My second pick is Twelve Red Herrings by best-selling British author Jeffrey Archer. Published in 1994, the book is a collection of twelve short stories, each one a gem in its own right, and each contains a ‘red herring’ – a literary device deliberately used by authors to dupe readers into thinking that a certain event or character is more important than it actually is. The device is often used in detective or mystery novels, where the author deliberately leads readers towards a false conclusion until the very end, where the truth is finally uncovered and the readers experience an ‘aha’ moment.

Archer, who was a Member of Parliament and an eminent politician for nearly 40 years before becoming an author, was no stranger to making people think one way while meaning another, and he uses this skill to superb effect in this collection.

All the stories are thoroughly enjoyable, but my favourite is the one called Cheap At Half The Price, in which a beautiful and manipulative woman named Consuela spins an amusing little web of deception in which she traps two men at the same time, and ultimately uses them to get what she wants – a very special birthday present. That’s all I will tell you of the story and the book – go read it and I guarantee you’ll come away with a smile.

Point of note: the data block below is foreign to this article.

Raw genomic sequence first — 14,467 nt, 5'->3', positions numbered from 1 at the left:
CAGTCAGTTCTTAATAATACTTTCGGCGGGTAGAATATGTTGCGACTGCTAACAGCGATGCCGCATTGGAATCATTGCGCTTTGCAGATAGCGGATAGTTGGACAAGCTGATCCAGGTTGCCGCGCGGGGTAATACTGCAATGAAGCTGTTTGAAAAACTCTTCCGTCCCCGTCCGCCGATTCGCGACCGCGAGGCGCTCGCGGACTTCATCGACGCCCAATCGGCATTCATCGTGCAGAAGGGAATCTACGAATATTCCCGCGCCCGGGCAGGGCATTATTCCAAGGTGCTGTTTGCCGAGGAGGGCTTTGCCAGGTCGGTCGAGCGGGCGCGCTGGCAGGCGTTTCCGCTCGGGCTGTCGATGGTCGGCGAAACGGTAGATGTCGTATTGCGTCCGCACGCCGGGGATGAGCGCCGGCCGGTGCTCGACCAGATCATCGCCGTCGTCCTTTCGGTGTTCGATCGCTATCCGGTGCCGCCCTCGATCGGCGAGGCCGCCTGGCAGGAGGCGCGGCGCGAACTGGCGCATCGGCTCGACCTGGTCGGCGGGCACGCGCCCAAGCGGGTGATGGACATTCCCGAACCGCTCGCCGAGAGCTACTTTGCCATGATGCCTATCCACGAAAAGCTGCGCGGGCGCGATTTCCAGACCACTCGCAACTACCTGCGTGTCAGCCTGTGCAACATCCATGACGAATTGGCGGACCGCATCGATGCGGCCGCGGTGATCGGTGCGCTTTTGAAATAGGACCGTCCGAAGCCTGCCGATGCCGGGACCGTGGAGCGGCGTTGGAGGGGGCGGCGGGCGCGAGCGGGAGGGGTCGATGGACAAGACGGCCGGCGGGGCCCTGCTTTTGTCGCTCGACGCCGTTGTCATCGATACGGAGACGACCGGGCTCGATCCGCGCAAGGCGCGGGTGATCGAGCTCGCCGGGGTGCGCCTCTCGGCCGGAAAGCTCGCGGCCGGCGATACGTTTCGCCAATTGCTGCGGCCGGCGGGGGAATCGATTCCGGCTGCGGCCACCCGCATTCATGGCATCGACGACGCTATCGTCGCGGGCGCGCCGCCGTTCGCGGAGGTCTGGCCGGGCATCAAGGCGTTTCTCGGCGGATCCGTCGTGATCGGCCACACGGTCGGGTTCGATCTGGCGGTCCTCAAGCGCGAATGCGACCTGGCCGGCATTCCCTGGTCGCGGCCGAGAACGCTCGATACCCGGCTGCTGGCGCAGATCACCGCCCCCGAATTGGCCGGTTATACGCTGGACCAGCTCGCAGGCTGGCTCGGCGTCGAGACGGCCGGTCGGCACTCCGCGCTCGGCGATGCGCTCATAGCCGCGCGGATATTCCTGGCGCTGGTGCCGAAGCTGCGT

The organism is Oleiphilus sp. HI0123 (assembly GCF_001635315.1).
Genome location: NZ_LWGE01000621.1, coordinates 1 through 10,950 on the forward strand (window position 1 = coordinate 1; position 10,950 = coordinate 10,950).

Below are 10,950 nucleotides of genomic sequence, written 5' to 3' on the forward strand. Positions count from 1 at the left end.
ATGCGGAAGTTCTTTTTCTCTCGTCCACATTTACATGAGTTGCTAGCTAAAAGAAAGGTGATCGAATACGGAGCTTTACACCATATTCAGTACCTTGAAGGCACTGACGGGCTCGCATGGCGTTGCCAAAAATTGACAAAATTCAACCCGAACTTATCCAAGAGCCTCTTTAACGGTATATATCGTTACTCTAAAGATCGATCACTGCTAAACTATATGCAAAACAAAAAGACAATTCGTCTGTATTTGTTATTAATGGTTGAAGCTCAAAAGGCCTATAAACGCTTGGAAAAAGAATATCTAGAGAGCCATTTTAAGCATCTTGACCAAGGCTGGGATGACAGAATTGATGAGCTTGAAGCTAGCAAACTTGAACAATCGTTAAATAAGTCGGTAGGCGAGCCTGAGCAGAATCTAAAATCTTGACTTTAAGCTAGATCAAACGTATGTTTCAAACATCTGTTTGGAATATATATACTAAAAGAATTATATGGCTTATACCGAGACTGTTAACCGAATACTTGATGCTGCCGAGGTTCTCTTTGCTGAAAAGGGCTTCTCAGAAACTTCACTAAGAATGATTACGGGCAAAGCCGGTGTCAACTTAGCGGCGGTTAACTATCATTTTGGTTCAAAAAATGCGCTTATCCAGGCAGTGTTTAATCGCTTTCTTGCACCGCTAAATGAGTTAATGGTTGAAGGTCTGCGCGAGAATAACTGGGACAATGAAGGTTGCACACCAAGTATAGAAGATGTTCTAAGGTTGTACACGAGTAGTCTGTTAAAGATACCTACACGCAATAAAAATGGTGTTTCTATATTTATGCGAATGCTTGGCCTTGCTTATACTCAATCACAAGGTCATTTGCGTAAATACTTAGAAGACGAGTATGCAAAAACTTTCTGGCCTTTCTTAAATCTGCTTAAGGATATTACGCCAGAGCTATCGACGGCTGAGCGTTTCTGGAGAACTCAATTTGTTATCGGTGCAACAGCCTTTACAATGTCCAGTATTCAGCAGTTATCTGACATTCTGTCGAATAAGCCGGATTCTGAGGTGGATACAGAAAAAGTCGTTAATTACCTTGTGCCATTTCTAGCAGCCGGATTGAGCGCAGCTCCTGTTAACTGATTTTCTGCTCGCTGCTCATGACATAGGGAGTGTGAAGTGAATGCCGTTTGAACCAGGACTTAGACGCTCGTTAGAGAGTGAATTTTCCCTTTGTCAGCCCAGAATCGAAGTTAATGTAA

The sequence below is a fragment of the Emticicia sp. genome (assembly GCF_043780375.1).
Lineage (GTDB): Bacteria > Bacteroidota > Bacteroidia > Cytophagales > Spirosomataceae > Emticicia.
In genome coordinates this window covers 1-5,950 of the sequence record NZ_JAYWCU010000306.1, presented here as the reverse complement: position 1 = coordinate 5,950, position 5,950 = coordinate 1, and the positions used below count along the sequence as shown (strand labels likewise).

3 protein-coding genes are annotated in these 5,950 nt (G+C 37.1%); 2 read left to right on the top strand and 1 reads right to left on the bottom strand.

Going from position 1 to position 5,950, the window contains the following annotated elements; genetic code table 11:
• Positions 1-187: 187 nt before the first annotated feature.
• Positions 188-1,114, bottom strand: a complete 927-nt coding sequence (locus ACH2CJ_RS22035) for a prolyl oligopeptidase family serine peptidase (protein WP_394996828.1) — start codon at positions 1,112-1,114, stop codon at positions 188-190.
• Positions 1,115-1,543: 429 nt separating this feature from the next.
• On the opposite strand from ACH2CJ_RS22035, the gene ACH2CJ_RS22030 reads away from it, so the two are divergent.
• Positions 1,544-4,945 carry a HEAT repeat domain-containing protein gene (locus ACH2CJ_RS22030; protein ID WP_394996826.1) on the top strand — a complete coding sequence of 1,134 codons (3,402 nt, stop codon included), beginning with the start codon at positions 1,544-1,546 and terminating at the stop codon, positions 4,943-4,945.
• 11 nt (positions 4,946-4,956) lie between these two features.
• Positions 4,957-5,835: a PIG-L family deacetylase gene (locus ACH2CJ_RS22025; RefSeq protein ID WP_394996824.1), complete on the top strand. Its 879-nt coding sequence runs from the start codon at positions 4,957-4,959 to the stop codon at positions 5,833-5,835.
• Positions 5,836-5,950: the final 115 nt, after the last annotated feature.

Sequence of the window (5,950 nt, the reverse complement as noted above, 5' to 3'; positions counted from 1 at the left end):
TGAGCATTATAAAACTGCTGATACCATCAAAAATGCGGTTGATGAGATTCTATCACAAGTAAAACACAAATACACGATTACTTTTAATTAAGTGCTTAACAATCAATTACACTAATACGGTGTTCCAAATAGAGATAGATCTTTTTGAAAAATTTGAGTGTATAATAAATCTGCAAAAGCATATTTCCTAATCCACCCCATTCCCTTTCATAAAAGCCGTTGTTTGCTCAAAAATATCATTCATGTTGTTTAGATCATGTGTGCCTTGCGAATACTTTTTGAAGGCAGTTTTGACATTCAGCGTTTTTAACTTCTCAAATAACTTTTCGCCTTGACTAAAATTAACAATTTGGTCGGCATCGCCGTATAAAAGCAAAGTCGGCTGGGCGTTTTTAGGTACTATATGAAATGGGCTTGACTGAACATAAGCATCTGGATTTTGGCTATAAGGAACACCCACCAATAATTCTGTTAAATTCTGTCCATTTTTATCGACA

Third on my list is a book by one of my favourite authors  – In Xanadu by William Dalrymple, published in 1989

This was Dalrymple’s first book, written when he was 22 (as I write this, I am trying to remember what I was doing at 22 when this amazing man was already writing award-winning books!!!) and it was deservingly praised by absolutely everyone who read it. The Sunday Times called it “The delightful, and funny, surprise mystery tour of the year” and it is every one of those things.